But the new repeating fast radio burst has never stopped since its discovery, the researchers said, so is the only one discovered so far to be so persistently active.
They said that FRB190520B seems to reside in a complex plasma environment with characteristics resembling those of a super luminous supernova, thus suggesting it may be a ‘newborn’.
The experts said the behaviour of the new repeating fast radio burst was similar to FRB 121102A but more extreme.
They added that the discovery hints at an evolutionary picture of fast radio bursts.
The new and strange repeater was discovered by the Commensal Radio Astronomy FAST Survey (CRAFTS), which is led by Dr Li and is one of five legacy programs of the Five-hundred-meter Aperture Spherical radio Telescope (FAST) observatory (pictured)
‘We further postulate that FRB 121102A and FRB 190520B represent the initial stage of an evolving FRB (fast radio burst) population. A coherent picture of the origin and evolution of FRBs is likely to emerge in just a few years,’ said Dr LI.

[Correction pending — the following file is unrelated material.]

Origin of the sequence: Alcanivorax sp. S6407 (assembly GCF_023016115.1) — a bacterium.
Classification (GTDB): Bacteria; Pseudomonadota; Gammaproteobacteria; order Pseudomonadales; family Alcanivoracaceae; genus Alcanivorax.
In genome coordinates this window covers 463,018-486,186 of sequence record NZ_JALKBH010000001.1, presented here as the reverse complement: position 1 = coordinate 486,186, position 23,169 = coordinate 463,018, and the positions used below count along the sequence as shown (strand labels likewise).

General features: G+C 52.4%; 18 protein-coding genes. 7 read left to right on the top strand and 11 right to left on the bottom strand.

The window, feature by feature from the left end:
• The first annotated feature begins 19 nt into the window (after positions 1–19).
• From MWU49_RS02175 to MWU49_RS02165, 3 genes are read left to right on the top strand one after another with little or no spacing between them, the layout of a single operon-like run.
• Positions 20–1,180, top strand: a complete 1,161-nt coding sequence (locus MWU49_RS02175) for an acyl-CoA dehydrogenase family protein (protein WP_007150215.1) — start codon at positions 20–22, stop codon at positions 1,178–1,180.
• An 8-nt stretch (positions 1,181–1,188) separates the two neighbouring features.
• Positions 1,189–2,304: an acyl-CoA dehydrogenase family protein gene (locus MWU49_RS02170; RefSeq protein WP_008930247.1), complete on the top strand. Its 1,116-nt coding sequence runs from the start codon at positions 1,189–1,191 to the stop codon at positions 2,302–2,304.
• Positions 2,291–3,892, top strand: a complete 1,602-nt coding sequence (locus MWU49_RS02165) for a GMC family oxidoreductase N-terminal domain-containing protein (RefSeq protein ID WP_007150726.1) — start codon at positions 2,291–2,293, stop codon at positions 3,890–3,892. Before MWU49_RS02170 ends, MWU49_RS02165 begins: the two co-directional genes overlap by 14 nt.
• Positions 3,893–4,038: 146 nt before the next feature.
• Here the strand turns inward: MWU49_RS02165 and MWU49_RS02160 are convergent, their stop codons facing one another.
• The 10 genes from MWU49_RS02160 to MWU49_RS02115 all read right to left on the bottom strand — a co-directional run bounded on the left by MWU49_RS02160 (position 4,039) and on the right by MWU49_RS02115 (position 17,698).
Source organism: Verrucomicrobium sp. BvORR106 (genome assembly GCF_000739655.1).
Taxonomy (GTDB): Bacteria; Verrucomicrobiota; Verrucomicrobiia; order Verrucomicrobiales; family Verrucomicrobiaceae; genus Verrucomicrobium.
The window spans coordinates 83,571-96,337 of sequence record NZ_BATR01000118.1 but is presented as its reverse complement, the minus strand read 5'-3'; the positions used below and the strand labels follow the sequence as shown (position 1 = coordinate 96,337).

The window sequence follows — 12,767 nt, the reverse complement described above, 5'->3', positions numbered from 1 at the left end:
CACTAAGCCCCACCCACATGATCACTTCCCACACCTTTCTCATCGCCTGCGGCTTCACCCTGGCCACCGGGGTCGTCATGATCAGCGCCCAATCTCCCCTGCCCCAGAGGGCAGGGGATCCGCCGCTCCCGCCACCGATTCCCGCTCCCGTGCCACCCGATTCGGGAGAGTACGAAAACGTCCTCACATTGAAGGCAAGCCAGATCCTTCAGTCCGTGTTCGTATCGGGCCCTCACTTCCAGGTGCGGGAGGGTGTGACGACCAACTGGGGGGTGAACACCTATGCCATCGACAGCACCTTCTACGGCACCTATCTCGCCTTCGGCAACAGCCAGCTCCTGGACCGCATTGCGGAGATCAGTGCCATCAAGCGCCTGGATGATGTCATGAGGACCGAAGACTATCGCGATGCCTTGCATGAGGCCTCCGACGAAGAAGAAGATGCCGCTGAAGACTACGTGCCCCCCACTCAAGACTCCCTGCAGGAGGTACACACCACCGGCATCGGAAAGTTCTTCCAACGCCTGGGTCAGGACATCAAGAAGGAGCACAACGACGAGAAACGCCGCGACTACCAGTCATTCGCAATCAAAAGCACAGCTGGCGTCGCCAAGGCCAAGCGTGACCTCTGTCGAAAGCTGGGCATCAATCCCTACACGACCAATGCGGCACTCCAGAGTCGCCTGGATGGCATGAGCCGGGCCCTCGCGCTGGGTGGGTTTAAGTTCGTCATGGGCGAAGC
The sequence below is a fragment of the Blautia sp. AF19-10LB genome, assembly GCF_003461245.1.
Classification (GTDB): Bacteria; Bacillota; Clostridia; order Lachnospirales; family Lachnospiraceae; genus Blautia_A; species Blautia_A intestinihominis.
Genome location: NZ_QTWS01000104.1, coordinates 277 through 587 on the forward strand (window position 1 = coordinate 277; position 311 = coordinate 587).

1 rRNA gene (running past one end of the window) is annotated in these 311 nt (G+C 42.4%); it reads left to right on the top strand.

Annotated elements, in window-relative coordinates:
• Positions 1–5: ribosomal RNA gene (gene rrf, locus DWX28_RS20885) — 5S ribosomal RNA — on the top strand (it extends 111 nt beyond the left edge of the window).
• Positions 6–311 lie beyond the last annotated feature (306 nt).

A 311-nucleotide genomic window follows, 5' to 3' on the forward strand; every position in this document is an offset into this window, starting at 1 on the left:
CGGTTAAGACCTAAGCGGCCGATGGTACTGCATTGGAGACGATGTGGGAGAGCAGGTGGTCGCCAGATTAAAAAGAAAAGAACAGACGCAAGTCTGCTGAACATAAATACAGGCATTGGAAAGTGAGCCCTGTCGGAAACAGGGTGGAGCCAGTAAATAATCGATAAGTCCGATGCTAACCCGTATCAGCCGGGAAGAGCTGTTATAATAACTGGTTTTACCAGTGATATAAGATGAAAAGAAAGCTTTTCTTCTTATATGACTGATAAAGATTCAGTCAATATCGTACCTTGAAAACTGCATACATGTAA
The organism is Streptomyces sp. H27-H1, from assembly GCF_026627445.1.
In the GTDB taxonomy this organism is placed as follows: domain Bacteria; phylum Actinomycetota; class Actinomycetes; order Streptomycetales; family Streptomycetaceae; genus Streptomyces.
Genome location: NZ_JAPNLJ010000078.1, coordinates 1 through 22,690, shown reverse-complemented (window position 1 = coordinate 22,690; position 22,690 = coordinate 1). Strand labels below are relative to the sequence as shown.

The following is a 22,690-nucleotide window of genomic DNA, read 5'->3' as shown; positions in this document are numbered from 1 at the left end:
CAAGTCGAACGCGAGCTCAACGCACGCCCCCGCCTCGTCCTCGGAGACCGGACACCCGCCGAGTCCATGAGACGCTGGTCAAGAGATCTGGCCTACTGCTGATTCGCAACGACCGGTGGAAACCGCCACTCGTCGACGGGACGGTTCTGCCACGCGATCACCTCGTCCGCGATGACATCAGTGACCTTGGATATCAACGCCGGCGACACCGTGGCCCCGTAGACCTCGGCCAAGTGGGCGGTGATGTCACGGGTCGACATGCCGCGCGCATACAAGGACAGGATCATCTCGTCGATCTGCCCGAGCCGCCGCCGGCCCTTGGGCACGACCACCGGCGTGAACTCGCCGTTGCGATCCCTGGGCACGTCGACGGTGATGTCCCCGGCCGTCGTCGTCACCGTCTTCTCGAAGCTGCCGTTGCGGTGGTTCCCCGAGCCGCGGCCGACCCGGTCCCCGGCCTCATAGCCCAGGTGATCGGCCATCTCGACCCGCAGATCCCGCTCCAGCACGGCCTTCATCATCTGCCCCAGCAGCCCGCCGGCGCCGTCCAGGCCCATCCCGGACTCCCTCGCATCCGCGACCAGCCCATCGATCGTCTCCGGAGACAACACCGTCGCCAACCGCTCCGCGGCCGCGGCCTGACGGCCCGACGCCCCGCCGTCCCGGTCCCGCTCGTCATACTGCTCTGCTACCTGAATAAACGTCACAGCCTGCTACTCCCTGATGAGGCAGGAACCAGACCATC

The new and strange repeater was discovered by the Commensal Radio Astronomy FAST Survey (CRAFTS), which is led by Dr Li and is one of five legacy programs of the Five-hundred-meter Aperture Spherical radio Telescope (FAST) observatory.
Fast radio bursts – described as ‘brief and mysterious beacons’ – have been spotted in various and distant parts of the universe, as well as in our own galaxy.
Their origins are unknown, and their appearance is unpredictable.
Previous observations strongly suggest that repeaters and one-offs arise from separate mechanisms and astrophysical sources.
As radio waves travel across space, any interstellar gas or plasma along the way can distort or disperse the wave’s properties and trajectory.
The degree to which a radio wave is dispersed can give clues to how much gas it has passed through, and possibly how much distance it has travelled from its source.
Most of the bursts flare just once and are then never seen again – making them impossible to predict, according to astronomers.
Some show repeat activity, but until recently that was found to be completely random.